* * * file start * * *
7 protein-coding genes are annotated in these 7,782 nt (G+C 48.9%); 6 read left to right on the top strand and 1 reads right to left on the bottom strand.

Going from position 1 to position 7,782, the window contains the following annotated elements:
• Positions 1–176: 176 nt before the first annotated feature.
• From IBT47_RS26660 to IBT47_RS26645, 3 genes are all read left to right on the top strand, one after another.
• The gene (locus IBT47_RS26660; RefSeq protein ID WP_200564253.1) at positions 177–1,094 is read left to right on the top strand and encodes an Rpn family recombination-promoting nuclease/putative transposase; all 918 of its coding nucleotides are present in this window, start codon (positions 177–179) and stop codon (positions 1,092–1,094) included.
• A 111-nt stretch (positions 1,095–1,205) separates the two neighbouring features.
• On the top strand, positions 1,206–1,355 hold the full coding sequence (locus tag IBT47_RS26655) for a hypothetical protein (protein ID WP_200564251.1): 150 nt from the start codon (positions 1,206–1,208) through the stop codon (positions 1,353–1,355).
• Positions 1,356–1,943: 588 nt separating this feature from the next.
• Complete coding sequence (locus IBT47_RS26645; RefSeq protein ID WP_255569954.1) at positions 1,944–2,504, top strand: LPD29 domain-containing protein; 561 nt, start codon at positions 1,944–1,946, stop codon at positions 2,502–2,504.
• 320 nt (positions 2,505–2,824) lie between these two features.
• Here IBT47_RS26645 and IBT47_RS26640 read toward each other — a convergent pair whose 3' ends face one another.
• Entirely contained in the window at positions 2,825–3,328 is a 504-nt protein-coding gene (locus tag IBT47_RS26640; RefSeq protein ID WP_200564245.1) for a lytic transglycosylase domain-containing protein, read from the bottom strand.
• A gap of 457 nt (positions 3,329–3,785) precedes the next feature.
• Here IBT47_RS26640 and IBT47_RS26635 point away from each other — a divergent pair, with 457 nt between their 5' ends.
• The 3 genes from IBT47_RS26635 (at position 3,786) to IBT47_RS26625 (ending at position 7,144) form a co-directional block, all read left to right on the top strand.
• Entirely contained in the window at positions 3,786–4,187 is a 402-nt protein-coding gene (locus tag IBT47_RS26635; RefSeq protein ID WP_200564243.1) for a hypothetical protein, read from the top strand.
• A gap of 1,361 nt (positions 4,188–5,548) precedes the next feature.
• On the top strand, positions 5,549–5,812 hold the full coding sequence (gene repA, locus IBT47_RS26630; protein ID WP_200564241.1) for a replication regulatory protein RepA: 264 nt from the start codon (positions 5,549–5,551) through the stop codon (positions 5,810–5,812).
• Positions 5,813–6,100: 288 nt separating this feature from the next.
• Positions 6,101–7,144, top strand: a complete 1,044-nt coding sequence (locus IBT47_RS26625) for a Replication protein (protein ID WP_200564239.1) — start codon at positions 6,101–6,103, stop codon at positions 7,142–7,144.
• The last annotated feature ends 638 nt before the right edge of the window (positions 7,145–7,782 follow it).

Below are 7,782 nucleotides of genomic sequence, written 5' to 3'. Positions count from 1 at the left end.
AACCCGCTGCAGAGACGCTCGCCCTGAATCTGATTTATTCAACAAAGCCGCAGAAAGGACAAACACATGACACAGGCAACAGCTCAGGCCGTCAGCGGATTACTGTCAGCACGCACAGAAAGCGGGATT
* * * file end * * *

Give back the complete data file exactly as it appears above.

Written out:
7 protein-coding genes are annotated in these 7,782 nt (G+C 48.9%); 6 read left to right on the top strand and 1 reads right to left on the bottom strand.

Going from position 1 to position 7,782, the window contains the following annotated elements:
• Positions 1–176: 176 nt before the first annotated feature.
• From IBT47_RS26660 to IBT47_RS26645, 3 genes are all read left to right on the top strand, one after another.
• The gene (locus IBT47_RS26660; RefSeq protein ID WP_200564253.1) at positions 177–1,094 is read left to right on the top strand and encodes an Rpn family recombination-promoting nuclease/putative transposase; all 918 of its coding nucleotides are present in this window, start codon (positions 177–179) and stop codon (positions 1,092–1,094) included.
• A 111-nt stretch (positions 1,095–1,205) separates the two neighbouring features.
• On the top strand, positions 1,206–1,355 hold the full coding sequence (locus tag IBT47_RS26655) for a hypothetical protein (protein ID WP_200564251.1): 150 nt from the start codon (positions 1,206–1,208) through the stop codon (positions 1,353–1,355).
• Positions 1,356–1,943: 588 nt separating this feature from the next.
• Complete coding sequence (locus IBT47_RS26645; RefSeq protein ID WP_255569954.1) at positions 1,944–2,504, top strand: LPD29 domain-containing protein; 561 nt, start codon at positions 1,944–1,946, stop codon at positions 2,502–2,504.
• 320 nt (positions 2,505–2,824) lie between these two features.
• Here IBT47_RS26645 and IBT47_RS26640 read toward each other — a convergent pair whose 3' ends face one another.
• Entirely contained in the window at positions 2,825–3,328 is a 504-nt protein-coding gene (locus tag IBT47_RS26640; RefSeq protein ID WP_200564245.1) for a lytic transglycosylase domain-containing protein, read from the bottom strand.
• A gap of 457 nt (positions 3,329–3,785) precedes the next feature.
• Here IBT47_RS26640 and IBT47_RS26635 point away from each other — a divergent pair, with 457 nt between their 5' ends.
• The 3 genes from IBT47_RS26635 (at position 3,786) to IBT47_RS26625 (ending at position 7,144) form a co-directional block, all read left to right on the top strand.
• Entirely contained in the window at positions 3,786–4,187 is a 402-nt protein-coding gene (locus tag IBT47_RS26635; RefSeq protein ID WP_200564243.1) for a hypothetical protein, read from the top strand.
• A gap of 1,361 nt (positions 4,188–5,548) precedes the next feature.
• On the top strand, positions 5,549–5,812 hold the full coding sequence (gene repA, locus IBT47_RS26630; protein ID WP_200564241.1) for a replication regulatory protein RepA: 264 nt from the start codon (positions 5,549–5,551) through the stop codon (positions 5,810–5,812).
• Positions 5,813–6,100: 288 nt separating this feature from the next.
• Positions 6,101–7,144, top strand: a complete 1,044-nt coding sequence (locus IBT47_RS26625) for a Replication protein (protein ID WP_200564239.1) — start codon at positions 6,101–6,103, stop codon at positions 7,142–7,144.
• The last annotated feature ends 638 nt before the right edge of the window (positions 7,145–7,782 follow it).

Below are 7,782 nucleotides of genomic sequence, written 5' to 3'. Positions count from 1 at the left end.
AACCCGCTGCAGAGACGCTCGCCCTGAATCTGATTTATTCAACAAAGCCGCAGAAAGGACAAACACATGACACAGGCAACAGCTCAGGCCGTCAGCGGATTACTGTCAGCACGCACAGAAAGCGGGATT